Ceasefire comes into effect in Gaza following three days of fighting

Fighting between Islamic Jihad and Israel continued up until minutes before deadline of truce brokered by Egypt

A tense ceasefire went into effect on Sunday night after Israel and the Islamic Jihad militant group in Gaza agreed to an Egyptian ceasefire proposal after three days of fighting.

Militants fired a barrage of rockets towards central Israel on Sunday night just minutes before the truce deadline, targeting Tel Aviv and surrounding towns. And Israel also hit militant targets across Gaza just ahead of the ceasefire.

Israel accepted the Egyptian plan, drawn up with the help of Qatari and the United Nations envoys, for a truce from eight o’clock Sunday evening local time after saying it had achieved most of its military objectives during the three-day campaign that began on Friday afternoon with the targeted killing of the Islamic Jihad’s commander in the northern Gaza Strip, Tayseer Jaabari.

Prime minister Yair Lapid told southern municipal leaders that Israel has achieved its goals in the three days of fighting in Gaza against the Islamic Jihad, and that there was no benefit to continuing Operation Breaking Dawn.


Israeli intelligence officials reportedly urged the political echelon to accept the Egyptian mediation before any mishaps or mistakes ruined the outcome and got Israel bogged down in a larger-scale operation that it did not want.

According to the Palestinian health ministry, at least 31 Palestinians have been killed during the current round of fighting, including six children and two women. More than 260 people have been injured.

Palestinian media on Saturday blamed Israel for the death of four children in Jabalya close to Gaza city, but an Israeli army inquiry concluded that the children had been killed by a Palestinian rocket that misfired.

More than 800 rockets have been fired at Israel, including at Tel Aviv where a couple of projectiles fell into the Mediterranean Sea, sending people on the beach fleeing in panic.

On Sunday rockets were fired towards Jerusalem and at Beersheba, the biggest city in southern Israel.

However, Israel’s Iron Dome anti-missile defence system has been remarkably effective, intercepting more than 95 per cent of incoming projectiles heading towards population centres.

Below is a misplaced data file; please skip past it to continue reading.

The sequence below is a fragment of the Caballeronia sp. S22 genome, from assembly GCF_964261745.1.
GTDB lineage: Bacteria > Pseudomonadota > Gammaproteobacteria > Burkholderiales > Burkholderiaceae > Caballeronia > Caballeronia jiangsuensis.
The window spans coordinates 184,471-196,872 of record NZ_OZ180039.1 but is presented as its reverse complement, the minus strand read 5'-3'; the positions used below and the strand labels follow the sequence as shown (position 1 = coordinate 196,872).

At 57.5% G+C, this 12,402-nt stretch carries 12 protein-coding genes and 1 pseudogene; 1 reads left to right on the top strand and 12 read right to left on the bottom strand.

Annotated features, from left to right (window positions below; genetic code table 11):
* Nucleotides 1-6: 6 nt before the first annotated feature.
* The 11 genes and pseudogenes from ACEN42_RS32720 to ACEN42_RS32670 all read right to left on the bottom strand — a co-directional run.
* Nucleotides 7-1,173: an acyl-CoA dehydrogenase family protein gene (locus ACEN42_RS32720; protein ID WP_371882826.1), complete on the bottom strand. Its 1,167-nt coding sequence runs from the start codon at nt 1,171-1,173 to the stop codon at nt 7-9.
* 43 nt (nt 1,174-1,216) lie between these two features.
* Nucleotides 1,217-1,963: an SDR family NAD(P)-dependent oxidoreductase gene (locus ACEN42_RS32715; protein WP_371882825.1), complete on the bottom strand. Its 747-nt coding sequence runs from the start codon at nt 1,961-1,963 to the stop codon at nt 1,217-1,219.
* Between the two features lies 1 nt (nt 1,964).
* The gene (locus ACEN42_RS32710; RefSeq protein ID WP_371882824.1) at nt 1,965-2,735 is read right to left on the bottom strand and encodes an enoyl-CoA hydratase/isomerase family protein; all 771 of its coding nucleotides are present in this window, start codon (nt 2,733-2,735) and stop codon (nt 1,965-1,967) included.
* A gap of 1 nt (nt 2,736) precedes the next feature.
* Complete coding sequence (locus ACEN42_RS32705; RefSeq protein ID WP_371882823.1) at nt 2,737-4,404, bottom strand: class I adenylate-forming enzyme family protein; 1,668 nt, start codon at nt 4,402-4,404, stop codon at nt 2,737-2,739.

Israel said it launched the operation to thwart an imminent threat from militants to fire anti-tank missiles across the border. The spark for the latest round of violence was the arrest last Monday by Israeli forces in the West Bank city of Jenin of Bassem Saadi, the head of Islamic Jihad in the West Bank.

Israel claims to have killed up to 15 militants who were on the border planning to fire anti-tank missiles into Israel. On Saturday night an Israeli strike killed another high-ranking Islamic Jihad official, Khaled Mansour, the commander of the southern Gaza Strip. The Israeli army’s operations director, Major General Oded Basiuk, told journalists: “We’ve taken out Islamic Jihad’s entire top security cadre.”

The decisive factor behind moves to bring a quick end to the current round of fighting was the decision by Hamas not to enter the fray, despite messages of solidarity with the smaller Islamic militant group. Israel largely succeeded in preventing harming innocent civilians, thus averting pressure on Hamas to get involved.

The two Islamic organisations are bitter rivals and Hamas, which rules the impoverished coastal enclave and has responsibility for its almost two million residents, had a lot to lose by another war.

Following a period of relative quiet, by Gazan standards, and with the help of monthly financial assistance from Qatar, there have been signs of a steady improvement in recent months. Nearly 20,000 Gaza labourers enter Israel daily bringing in much needed income; the Kerem Shalom crossing is open to allow the passage of basic food staples; and the Gaza fishing zone has been extended.

All this would be lost with another protracted conflict, just more than a year after an 11-day war between Israel and Hamas left more than 200 Palestinians and a dozen Israelis dead.

Mark Weiss

Mark Weiss

Mark Weiss is a contributor to The Irish Times based in Jerusalem